• Smart review scanning feature allow automated reimaging of hits.
  • Integrated with robotic arm for 24hour plate loading

 

INCA 6000 – Confocal system (Laser)

About

The INCA6000 is a laser based automated confocal instrument that has a fully adjustable aperture to match your imaging needs

Key Features

  • Four lasers (405, 488, 561 and 642 nm)
  • Stage supports slides and well plates from 6-well -> 1536-well and any plate type with a SBS footprint
  • Environmental Control for live cell imaging
  • Liquid handling modules
  • Preview, count on the fly, 3D imaging, Max projection, Smart review scanning feature (NEW)
  • Unlike conventional confocal imaging systems that are often stuck with a set pin hole, the INCA6000 has a adjustable aperture which can be set on a per channel bases. This allows a user to decide on the level of confocality required.

 

High content software

About

Manual nuclei counting or measuring the area covered by foci with programs like ImageJ can be incredibly tedious and time consuming. Fully definable high content analysis software removes this bottleneck allow for bespoke protocols to be written that will give you phenotypic data on a per object (foci, nuclei, cell), per field and per well bases. Once written the protocol can be set to run and report back the data with a simple excel file.

Key Features

  • Licences for both Developer ToolBox (GE) and the new INCarta (GE) software
  • Flexible assay development
  • Unbiased data analysis
  • Loading of images not taken with facility equipment possible
  • Four high spec workstation analysis machines
  • Cutting edge analysis algorithms for cell segmentation
  • Continuous training and support for users available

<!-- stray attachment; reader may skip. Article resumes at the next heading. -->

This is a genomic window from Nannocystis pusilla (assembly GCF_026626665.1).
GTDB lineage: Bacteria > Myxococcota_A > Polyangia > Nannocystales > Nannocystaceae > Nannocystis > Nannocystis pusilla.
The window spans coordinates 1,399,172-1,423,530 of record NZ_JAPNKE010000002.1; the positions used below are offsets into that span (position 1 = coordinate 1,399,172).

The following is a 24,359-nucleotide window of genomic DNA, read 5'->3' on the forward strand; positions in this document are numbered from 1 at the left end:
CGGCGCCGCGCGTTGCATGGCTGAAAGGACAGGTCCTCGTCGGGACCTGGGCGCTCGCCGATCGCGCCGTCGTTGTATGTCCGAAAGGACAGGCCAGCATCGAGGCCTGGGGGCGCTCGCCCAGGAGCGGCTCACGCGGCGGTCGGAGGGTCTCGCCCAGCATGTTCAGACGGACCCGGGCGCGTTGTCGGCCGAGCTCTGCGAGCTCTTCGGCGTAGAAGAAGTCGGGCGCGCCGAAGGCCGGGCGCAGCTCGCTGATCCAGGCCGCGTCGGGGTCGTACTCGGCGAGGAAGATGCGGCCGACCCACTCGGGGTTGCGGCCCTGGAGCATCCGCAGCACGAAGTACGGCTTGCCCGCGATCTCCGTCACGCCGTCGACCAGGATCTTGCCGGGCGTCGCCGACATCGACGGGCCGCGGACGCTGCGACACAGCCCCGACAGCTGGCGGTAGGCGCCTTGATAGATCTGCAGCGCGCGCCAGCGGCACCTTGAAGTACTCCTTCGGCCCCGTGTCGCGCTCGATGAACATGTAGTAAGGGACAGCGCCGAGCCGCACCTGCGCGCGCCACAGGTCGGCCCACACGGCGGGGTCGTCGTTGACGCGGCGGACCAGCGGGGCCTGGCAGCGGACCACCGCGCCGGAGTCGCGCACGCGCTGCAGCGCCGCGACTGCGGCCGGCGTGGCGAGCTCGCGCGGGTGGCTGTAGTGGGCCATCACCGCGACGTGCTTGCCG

Data Storage

About

Data storage is often an afterthought when applying for grants and planning a screen. High throughput instruments can take an incredible number of high quality images very quickly. Combine this with 3D imaging, time series or large scale screen projects and you will generate several TBs of data. Within the screening facility we house our own data storage to accommodate even the largest of projects.

Key Features

  • Up to 60TB of available storage
  • Images saved directly to core facility storage to stop any bottleneck in image acquisition
  • Networked servers allowing immediate access to files from analysis machines
  • RAID6 data protection with automatic hot swapping drives in case of disk failure.
  • Nightly backup to secondary site for disaster proofing of your precious data

 

Seahorse XF24

About

With the ability to measure real-time oxygen consumption rate (OCR) and the extracellular acidification rate (ECAR) the Seahorse allows metabolic screening of your cultures

Key Features

  • 24 well analysed at once
  • Programmable screening protocol for tailoring to your assay needs.
  • Available kits include: Glycolytic rate, Mito Stress, Energy phenotype and Mito fuel kit

Luke Gammon (Facility Manager)

e-mail: l.gammon@qmul.ac.uk

Mobile: 07985337721

Desk: 0207882 2342

Screening Room: 0207882 2404